cognomen

(redirected from cognomina)
Also found in: Thesaurus, Legal, Encyclopedia.

cog·no·men

 (kŏg-nō′mən)
n. pl. cog·no·mens or cog·nom·i·na (-nŏm′ə-nə)
1.
a. A family name; a surname.
b. The third and usually last name of a citizen of ancient Rome, as Caesar in Gaius Julius Caesar.
2. A name, especially a descriptive nickname or epithet acquired through usage over a period of time.

[Latin cognōmen : co-, con-, co- (influenced by cognōscere, to know) + nōmen, name; see nō̆-men- in Indo-European roots.]

cog·nom′i·nal (-nŏm′ə-nəl) adj.
American Heritage® Dictionary of the English Language, Fifth Edition. Copyright © 2016 by Houghton Mifflin Harcourt Publishing Company. Published by Houghton Mifflin Harcourt Publishing Company. All rights reserved.

cognomen

(kɒɡˈnəʊmɛn)
n, pl -nomens or -nomina (-ˈnɒmɪnə; -ˈnəʊ-)
(Historical Terms) (originally) an ancient Roman's third name or nickname, which later became his family name. See also agnomen, nomen, praenomen
[C19: from Latin: additional name, from co- together + nōmen name; influenced in form by cognōscere to learn]
cognominal adj
cogˈnominally adv
Collins English Dictionary – Complete and Unabridged, 12th Edition 2014 © HarperCollins Publishers 1991, 1994, 1998, 2000, 2003, 2006, 2007, 2009, 2011, 2014

cog•no•men

(kɒgˈnoʊ mən)

n., pl. -no•mens, -nom•i•na (-ˈnɒm ə nə)
1. any name, esp. a nickname or epithet.
2. the third and commonly the last name of a citizen of ancient Rome, indicating the person's house or family, as “Caesar” in “Gaius Julius Caesar.” Compare agnomen (def. 1).
3. a surname.
[1800–10; < Latin, =co- co- + nōmen name]
cog•nom′i•nal (-ˈnɒm ə nəl, -ˈnoʊ mə-) adj.
Random House Kernerman Webster's College Dictionary, © 2010 K Dictionaries Ltd. Copyright 2005, 1997, 1991 by Random House, Inc. All rights reserved.

cognomen

1. Ancient Rome. the third and usually last name in Roman personal names, as Caesar of Gaius Julius Caesar.
2. a surname or family name.
3. a nickname. — cognominal. adj.
See also: Names
-Ologies & -Isms. Copyright 2008 The Gale Group, Inc. All rights reserved.
ThesaurusAntonymsRelated WordsSynonymsLegend:
Noun1.cognomen - a familiar name for a person (often a shortened version of a person's given name)cognomen - a familiar name for a person (often a shortened version of a person's given name); "Joe's mother would not use his nickname and always called him Joseph"; "Henry's nickname was Slim"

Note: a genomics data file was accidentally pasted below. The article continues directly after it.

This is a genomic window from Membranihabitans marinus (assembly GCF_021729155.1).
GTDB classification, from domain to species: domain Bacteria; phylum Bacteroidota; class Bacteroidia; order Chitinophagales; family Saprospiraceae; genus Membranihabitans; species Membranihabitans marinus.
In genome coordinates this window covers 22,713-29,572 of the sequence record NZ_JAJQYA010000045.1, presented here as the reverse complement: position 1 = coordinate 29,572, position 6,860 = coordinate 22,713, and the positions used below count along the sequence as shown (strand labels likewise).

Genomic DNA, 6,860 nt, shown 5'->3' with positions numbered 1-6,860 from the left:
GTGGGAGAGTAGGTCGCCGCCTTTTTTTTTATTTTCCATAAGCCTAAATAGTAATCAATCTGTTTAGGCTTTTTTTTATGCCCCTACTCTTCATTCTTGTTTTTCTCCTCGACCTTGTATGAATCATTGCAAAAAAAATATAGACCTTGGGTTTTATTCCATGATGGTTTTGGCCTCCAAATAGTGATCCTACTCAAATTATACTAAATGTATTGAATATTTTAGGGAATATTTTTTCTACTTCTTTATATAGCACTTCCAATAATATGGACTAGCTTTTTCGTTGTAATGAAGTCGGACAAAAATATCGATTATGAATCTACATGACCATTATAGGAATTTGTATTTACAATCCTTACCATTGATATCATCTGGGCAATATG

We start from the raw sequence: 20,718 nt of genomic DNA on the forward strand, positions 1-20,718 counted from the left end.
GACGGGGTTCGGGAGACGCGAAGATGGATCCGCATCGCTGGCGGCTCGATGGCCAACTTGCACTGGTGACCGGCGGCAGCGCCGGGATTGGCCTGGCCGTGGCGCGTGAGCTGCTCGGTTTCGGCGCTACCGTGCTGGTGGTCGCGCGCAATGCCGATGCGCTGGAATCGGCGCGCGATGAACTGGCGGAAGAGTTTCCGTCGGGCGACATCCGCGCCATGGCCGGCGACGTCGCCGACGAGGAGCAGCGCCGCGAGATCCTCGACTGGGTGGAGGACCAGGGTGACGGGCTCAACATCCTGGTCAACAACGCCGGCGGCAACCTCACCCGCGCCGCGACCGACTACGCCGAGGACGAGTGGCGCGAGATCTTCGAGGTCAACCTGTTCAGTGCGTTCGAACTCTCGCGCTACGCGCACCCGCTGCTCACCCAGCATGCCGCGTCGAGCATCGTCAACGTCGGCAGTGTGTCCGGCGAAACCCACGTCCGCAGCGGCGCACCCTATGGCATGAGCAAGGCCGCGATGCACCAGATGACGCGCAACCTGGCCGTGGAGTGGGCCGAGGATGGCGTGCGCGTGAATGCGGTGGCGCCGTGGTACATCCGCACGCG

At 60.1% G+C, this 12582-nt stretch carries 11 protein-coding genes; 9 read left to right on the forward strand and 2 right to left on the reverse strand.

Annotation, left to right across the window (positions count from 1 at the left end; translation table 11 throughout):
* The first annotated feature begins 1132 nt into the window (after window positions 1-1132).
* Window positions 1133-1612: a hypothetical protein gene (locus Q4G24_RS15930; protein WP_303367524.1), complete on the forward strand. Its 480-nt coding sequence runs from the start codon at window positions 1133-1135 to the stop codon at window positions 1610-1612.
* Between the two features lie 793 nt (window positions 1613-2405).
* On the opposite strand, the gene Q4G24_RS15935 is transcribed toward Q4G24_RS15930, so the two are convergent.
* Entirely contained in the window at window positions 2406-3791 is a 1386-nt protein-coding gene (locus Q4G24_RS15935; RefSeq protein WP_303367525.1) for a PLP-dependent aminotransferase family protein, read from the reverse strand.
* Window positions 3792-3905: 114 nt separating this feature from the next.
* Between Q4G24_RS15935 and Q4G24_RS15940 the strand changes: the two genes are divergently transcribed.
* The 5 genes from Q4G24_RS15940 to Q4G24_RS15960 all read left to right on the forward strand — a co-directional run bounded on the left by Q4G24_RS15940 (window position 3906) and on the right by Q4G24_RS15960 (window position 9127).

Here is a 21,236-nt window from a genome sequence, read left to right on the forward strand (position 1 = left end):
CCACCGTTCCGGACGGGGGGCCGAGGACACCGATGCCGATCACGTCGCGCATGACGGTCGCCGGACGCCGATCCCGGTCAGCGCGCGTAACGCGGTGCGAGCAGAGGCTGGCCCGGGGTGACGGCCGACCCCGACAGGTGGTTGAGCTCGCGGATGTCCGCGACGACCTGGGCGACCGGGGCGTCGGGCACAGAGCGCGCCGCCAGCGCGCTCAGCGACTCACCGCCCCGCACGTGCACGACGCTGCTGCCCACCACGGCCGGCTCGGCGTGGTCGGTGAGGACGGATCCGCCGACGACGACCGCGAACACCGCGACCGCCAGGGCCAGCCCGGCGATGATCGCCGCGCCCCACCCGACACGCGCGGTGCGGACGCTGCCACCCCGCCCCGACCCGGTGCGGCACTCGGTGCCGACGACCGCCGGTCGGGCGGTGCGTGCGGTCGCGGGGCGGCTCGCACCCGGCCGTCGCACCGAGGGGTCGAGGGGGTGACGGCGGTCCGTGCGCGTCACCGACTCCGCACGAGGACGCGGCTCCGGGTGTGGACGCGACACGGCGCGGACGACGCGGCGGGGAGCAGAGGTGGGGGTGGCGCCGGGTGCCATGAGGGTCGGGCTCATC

appellation, appellative, designation, denomination - identifying word or words by which someone or something is called and classified or distinguished from others
2.cognomen - the name used to identify the members of a family (as distinguished from each member's given name)
name - a language unit by which a person or thing is known; "his name really is George Washington"; "those are two names for the same thing"
maiden name - a woman's surname before marriage
Based on WordNet 3.0, Farlex clipart collection. © 2003-2012 Princeton University, Farlex Inc.

cognomen

noun
The word or words by which one is called and identified:
Slang: handle, moniker.
The American Heritage® Roget's Thesaurus. Copyright © 2013, 2014 by Houghton Mifflin Harcourt Publishing Company. Published by Houghton Mifflin Harcourt Publishing Company. All rights reserved.
Translations

cognomen

[kɒgˈnəʊmen] N (frm) (cognomens or cognomina (pl)) (= surname) → apellido m; (= nickname) → apodo m
Collins Spanish Dictionary - Complete and Unabridged 8th Edition 2005 © William Collins Sons & Co. Ltd. 1971, 1988 © HarperCollins Publishers 1992, 1993, 1996, 1997, 2000, 2003, 2005
References in periodicals archive ?
Eric Maikranz's novel 'The Reincarnationist Papers', which focuses on the Cognomina, a secret society of people who possess total recall of their past lives.
First, the migratory transferred names, which in turn can be divided into two groups: the names given by migrants and the toponyms that have emerged from cognomina given to migrants.
John Lee Hancock and Ian Shorr are adapting D Eric Maikranz's novel 'The Reincarnationist Paper', which follows the Cognomina, a secret society of people who possess total recall of their past lives.
Teniendo en cuenta la morfologia, las dimensiones de la pizarra y los posibles cognomina con los que se han podido establecer paralelos podemos argumentar que lo mas previsible es que el texto formara parte de un epigrafe funerario en el que unicamente podemos distinguir parte del nombre del difunto (4), sin que se haga mencion a la filiacion o a la edad del fallecido.
Antonius Creticus and the cognomina ex victis gentibus', ZPE 80 (1990) 157-64.